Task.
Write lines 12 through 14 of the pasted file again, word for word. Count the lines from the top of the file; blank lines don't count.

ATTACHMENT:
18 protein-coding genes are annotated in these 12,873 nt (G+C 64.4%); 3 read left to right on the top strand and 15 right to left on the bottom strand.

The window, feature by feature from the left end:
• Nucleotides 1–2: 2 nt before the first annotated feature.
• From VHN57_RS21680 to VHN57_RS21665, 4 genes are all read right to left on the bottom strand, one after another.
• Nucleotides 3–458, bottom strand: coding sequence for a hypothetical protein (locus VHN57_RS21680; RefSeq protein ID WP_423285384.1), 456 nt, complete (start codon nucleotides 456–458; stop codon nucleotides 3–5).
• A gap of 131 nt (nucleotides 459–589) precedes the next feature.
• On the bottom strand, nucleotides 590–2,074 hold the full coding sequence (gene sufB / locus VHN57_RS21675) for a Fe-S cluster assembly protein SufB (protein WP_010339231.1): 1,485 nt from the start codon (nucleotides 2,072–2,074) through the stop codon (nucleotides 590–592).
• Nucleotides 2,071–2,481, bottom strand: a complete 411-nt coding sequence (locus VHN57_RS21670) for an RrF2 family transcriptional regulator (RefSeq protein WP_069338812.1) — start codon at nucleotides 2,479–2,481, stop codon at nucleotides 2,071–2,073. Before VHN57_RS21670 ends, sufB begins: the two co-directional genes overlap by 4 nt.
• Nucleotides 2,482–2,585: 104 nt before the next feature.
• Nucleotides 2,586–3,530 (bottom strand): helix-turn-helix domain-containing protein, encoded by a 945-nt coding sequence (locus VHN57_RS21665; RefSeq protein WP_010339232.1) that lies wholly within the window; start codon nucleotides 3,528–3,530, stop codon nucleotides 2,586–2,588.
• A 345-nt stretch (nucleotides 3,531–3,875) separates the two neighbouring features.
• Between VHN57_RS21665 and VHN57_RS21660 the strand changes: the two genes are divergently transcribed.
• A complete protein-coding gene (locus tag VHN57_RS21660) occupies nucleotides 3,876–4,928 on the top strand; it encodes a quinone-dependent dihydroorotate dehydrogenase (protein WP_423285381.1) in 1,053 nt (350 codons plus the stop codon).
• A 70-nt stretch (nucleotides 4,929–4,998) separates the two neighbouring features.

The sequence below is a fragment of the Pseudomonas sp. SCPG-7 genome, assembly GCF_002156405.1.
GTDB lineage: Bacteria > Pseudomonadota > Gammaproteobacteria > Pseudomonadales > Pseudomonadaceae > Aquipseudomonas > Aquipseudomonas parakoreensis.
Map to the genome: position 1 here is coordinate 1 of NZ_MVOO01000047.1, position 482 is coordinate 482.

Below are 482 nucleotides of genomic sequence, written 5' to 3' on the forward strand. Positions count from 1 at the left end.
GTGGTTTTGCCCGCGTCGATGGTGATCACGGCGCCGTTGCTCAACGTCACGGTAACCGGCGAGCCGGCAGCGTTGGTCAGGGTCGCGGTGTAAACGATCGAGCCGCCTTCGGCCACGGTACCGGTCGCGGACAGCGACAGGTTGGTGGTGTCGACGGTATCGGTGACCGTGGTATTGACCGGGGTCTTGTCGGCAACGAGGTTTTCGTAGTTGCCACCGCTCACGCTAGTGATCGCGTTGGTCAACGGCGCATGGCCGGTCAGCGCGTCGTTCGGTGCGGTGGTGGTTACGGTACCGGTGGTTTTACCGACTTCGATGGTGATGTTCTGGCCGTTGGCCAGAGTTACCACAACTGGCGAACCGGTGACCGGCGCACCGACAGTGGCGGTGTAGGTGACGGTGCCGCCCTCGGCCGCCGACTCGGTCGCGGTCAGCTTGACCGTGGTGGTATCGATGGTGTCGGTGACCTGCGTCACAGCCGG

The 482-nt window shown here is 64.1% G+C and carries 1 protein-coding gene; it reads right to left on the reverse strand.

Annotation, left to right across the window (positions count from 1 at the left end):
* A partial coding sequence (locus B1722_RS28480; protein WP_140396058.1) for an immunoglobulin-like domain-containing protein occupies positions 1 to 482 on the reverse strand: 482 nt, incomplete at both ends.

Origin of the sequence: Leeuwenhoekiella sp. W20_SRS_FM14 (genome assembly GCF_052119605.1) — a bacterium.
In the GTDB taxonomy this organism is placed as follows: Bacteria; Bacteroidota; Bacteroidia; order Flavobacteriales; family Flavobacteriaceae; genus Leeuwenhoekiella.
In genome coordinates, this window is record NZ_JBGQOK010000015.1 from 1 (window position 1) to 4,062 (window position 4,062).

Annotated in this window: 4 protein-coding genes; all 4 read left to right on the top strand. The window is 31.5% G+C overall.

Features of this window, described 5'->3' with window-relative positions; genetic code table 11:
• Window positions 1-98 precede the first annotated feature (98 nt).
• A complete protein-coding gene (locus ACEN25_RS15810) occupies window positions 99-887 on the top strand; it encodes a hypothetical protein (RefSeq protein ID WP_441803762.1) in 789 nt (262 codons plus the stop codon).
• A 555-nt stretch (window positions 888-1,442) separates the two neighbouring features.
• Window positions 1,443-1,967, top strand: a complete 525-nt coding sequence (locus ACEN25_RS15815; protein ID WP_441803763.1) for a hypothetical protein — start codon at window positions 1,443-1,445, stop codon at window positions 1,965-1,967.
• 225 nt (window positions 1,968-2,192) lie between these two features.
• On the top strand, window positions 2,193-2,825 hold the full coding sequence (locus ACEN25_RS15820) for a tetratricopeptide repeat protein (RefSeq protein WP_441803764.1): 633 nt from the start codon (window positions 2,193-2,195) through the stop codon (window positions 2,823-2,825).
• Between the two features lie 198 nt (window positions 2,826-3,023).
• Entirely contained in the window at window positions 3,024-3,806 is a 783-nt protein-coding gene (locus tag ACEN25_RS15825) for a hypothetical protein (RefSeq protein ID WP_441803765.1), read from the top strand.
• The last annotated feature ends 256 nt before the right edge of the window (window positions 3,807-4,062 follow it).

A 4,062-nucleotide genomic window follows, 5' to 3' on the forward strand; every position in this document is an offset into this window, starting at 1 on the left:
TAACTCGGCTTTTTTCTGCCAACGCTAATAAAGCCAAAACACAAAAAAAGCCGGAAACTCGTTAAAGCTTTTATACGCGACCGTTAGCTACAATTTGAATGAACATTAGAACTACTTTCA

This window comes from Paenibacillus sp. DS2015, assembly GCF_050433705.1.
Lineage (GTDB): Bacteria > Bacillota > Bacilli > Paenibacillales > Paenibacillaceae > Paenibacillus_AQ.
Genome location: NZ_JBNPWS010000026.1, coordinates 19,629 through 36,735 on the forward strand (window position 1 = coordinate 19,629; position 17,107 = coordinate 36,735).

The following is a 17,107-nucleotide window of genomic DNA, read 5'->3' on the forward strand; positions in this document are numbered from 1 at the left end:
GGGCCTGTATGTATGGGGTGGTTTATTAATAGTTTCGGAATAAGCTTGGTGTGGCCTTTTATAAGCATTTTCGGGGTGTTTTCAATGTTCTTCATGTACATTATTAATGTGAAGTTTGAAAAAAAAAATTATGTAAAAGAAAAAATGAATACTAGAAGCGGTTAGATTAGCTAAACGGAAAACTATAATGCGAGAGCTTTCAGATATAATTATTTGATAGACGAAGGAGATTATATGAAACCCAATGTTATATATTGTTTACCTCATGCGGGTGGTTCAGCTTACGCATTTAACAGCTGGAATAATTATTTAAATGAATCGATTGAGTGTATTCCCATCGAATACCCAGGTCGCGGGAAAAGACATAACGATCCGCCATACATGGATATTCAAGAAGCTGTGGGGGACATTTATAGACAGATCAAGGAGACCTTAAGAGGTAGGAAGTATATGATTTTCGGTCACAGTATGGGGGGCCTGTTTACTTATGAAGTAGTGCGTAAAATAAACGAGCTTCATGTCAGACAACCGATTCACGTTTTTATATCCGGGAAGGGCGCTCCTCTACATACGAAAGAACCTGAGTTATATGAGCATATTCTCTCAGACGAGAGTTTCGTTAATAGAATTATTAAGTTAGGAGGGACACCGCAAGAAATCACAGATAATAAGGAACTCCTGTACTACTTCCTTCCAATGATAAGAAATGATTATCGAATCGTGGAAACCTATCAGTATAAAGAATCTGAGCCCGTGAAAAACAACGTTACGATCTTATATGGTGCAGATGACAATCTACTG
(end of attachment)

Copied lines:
• Between VHN57_RS21665 and VHN57_RS21660 the strand changes: the two genes are divergently transcribed.
• A complete protein-coding gene (locus tag VHN57_RS21660) occupies nucleotides 3,876–4,928 on the top strand; it encodes a quinone-dependent dihydroorotate dehydrogenase (protein WP_423285381.1) in 1,053 nt (350 codons plus the stop codon).
• A 70-nt stretch (nucleotides 4,929–4,998) separates the two neighbouring features.